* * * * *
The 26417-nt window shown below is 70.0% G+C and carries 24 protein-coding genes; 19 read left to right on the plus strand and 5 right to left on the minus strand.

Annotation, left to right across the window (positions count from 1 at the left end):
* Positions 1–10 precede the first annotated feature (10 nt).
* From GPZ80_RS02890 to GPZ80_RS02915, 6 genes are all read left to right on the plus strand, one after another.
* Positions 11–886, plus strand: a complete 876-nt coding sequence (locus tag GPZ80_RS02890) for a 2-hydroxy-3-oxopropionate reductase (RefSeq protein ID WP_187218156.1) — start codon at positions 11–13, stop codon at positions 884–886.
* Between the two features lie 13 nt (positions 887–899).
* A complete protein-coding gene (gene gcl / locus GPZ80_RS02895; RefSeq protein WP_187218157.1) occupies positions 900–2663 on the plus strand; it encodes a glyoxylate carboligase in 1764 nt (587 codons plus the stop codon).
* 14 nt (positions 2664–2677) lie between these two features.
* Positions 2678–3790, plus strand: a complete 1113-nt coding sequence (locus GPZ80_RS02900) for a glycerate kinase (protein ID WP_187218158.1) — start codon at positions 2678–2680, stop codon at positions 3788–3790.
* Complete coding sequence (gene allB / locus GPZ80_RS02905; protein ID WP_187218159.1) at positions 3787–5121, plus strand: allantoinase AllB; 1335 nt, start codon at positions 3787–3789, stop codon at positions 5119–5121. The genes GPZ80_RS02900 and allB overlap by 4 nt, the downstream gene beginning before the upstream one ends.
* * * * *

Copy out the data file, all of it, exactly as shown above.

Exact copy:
The 26417-nt window shown below is 70.0% G+C and carries 24 protein-coding genes; 19 read left to right on the plus strand and 5 right to left on the minus strand.

Annotation, left to right across the window (positions count from 1 at the left end):
* Positions 1–10 precede the first annotated feature (10 nt).
* From GPZ80_RS02890 to GPZ80_RS02915, 6 genes are all read left to right on the plus strand, one after another.
* Positions 11–886, plus strand: a complete 876-nt coding sequence (locus tag GPZ80_RS02890) for a 2-hydroxy-3-oxopropionate reductase (RefSeq protein ID WP_187218156.1) — start codon at positions 11–13, stop codon at positions 884–886.
* Between the two features lie 13 nt (positions 887–899).
* A complete protein-coding gene (gene gcl / locus GPZ80_RS02895; RefSeq protein WP_187218157.1) occupies positions 900–2663 on the plus strand; it encodes a glyoxylate carboligase in 1764 nt (587 codons plus the stop codon).
* 14 nt (positions 2664–2677) lie between these two features.
* Positions 2678–3790, plus strand: a complete 1113-nt coding sequence (locus GPZ80_RS02900) for a glycerate kinase (protein ID WP_187218158.1) — start codon at positions 2678–2680, stop codon at positions 3788–3790.
* Complete coding sequence (gene allB / locus GPZ80_RS02905; protein ID WP_187218159.1) at positions 3787–5121, plus strand: allantoinase AllB; 1335 nt, start codon at positions 3787–3789, stop codon at positions 5119–5121. The genes GPZ80_RS02900 and allB overlap by 4 nt, the downstream gene beginning before the upstream one ends.